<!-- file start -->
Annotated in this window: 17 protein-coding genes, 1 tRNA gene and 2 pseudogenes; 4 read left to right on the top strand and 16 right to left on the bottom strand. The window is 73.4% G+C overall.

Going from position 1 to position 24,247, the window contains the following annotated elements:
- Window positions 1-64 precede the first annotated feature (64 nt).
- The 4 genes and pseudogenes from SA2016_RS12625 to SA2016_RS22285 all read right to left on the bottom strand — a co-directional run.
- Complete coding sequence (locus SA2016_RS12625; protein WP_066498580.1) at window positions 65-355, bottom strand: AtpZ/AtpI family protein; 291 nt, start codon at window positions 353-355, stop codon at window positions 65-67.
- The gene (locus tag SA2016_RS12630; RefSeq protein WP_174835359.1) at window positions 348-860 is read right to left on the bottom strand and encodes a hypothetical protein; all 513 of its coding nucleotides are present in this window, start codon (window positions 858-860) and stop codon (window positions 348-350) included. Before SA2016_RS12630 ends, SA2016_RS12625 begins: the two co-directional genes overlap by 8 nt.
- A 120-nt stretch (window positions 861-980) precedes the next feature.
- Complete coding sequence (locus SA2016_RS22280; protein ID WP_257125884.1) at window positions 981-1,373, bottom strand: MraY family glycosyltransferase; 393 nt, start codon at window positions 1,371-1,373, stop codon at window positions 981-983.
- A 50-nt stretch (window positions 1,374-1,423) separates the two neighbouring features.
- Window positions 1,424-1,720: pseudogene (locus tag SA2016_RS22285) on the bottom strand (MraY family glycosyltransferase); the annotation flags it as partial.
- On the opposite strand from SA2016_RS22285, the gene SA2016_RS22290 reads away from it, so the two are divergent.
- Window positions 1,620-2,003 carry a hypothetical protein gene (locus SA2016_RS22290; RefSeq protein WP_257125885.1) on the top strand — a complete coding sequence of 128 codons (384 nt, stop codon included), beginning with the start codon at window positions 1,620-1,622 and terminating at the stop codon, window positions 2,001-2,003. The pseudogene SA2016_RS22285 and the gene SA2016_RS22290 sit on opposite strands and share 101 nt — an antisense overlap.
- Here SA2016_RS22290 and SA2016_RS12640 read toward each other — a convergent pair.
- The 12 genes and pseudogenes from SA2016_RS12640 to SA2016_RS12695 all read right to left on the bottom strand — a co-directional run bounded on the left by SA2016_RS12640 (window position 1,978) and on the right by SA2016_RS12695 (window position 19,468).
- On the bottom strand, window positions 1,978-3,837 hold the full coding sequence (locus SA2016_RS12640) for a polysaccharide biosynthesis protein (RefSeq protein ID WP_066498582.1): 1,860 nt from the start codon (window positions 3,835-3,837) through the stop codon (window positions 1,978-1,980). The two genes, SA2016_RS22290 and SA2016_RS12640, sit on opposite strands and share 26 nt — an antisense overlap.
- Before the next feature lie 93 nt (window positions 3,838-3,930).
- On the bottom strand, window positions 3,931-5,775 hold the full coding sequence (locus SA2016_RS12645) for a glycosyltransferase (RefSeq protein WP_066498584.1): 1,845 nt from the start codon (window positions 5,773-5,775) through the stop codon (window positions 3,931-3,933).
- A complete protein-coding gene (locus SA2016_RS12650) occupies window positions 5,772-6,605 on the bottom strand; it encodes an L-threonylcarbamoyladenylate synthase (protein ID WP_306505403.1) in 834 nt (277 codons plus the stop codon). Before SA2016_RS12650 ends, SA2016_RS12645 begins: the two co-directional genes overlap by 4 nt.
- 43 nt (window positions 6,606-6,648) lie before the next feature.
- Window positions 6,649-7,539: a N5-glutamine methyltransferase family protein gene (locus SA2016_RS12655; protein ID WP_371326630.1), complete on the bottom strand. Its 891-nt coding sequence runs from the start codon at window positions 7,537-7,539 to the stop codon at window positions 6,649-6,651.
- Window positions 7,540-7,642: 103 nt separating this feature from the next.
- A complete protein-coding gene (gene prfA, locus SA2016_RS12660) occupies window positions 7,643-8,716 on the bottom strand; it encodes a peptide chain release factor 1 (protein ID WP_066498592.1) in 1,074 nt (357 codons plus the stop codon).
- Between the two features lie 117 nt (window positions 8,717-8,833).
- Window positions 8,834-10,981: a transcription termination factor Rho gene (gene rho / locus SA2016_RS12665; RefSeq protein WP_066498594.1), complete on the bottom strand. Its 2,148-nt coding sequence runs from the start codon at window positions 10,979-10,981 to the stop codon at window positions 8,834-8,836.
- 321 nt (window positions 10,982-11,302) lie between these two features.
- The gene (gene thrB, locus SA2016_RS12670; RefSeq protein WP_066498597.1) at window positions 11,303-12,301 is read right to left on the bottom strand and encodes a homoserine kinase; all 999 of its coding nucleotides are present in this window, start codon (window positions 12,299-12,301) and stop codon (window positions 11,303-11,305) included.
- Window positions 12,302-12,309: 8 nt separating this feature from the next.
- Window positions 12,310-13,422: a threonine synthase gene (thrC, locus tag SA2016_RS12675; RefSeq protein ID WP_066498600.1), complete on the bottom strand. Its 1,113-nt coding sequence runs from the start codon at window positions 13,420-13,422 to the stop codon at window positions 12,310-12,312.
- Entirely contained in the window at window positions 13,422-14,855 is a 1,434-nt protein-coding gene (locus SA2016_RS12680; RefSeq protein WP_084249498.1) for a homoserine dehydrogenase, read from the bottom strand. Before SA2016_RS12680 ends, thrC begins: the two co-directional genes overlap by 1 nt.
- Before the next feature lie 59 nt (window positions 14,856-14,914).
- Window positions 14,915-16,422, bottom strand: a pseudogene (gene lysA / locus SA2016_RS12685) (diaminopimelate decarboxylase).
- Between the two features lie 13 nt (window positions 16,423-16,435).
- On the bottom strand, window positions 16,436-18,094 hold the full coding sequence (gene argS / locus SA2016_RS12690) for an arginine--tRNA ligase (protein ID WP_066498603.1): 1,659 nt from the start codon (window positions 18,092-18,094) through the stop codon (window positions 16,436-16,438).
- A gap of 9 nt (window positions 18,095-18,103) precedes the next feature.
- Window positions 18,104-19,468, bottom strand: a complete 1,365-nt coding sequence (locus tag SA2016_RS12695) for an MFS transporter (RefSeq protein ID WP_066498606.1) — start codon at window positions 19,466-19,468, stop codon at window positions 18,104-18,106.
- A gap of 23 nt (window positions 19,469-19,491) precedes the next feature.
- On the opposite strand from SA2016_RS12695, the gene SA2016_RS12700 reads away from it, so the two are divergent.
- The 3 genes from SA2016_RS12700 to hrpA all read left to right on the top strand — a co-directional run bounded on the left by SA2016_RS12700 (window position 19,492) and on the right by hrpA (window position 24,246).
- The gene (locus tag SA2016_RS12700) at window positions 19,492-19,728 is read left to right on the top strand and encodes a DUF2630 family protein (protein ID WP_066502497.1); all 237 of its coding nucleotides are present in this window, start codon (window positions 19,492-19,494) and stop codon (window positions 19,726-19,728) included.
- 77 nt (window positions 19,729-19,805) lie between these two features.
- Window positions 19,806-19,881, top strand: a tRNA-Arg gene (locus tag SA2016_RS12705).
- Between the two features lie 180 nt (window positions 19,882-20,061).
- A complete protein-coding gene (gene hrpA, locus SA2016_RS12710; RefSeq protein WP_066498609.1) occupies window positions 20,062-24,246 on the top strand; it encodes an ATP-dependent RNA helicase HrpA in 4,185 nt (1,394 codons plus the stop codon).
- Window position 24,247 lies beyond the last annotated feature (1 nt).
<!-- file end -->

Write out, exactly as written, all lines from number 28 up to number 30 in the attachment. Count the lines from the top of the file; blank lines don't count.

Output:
- Window positions 12,310-13,422: a threonine synthase gene (thrC, locus tag SA2016_RS12675; RefSeq protein ID WP_066498600.1), complete on the bottom strand. Its 1,113-nt coding sequence runs from the start codon at window positions 13,420-13,422 to the stop codon at window positions 12,310-12,312.
- Entirely contained in the window at window positions 13,422-14,855 is a 1,434-nt protein-coding gene (locus SA2016_RS12680; RefSeq protein WP_084249498.1) for a homoserine dehydrogenase, read from the bottom strand. Before SA2016_RS12680 ends, thrC begins: the two co-directional genes overlap by 1 nt.
- Before the next feature lie 59 nt (window positions 14,856-14,914).